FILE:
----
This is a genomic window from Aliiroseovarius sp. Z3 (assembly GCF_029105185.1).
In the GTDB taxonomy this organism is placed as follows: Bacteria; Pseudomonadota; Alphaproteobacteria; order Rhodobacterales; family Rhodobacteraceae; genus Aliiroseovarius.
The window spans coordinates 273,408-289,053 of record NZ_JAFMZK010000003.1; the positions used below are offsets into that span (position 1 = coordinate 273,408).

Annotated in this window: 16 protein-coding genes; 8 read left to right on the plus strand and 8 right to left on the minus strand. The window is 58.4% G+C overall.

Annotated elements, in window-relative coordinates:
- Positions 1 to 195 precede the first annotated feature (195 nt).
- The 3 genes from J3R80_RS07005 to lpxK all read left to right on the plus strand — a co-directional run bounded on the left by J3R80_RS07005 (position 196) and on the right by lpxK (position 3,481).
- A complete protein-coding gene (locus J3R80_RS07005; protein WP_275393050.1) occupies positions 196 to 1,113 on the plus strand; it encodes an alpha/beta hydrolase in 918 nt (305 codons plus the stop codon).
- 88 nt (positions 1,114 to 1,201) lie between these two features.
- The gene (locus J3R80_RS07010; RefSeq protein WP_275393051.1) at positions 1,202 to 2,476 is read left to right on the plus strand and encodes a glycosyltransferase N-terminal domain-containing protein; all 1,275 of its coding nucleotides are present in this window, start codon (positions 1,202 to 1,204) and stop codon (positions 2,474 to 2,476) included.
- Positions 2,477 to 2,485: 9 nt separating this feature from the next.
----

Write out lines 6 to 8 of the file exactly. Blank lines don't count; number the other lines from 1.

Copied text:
- Positions 1 to 195 precede the first annotated feature (195 nt).
- The 3 genes from J3R80_RS07005 to lpxK all read left to right on the plus strand — a co-directional run bounded on the left by J3R80_RS07005 (position 196) and on the right by lpxK (position 3,481).
- A complete protein-coding gene (locus J3R80_RS07005; protein WP_275393050.1) occupies positions 196 to 1,113 on the plus strand; it encodes an alpha/beta hydrolase in 918 nt (305 codons plus the stop codon).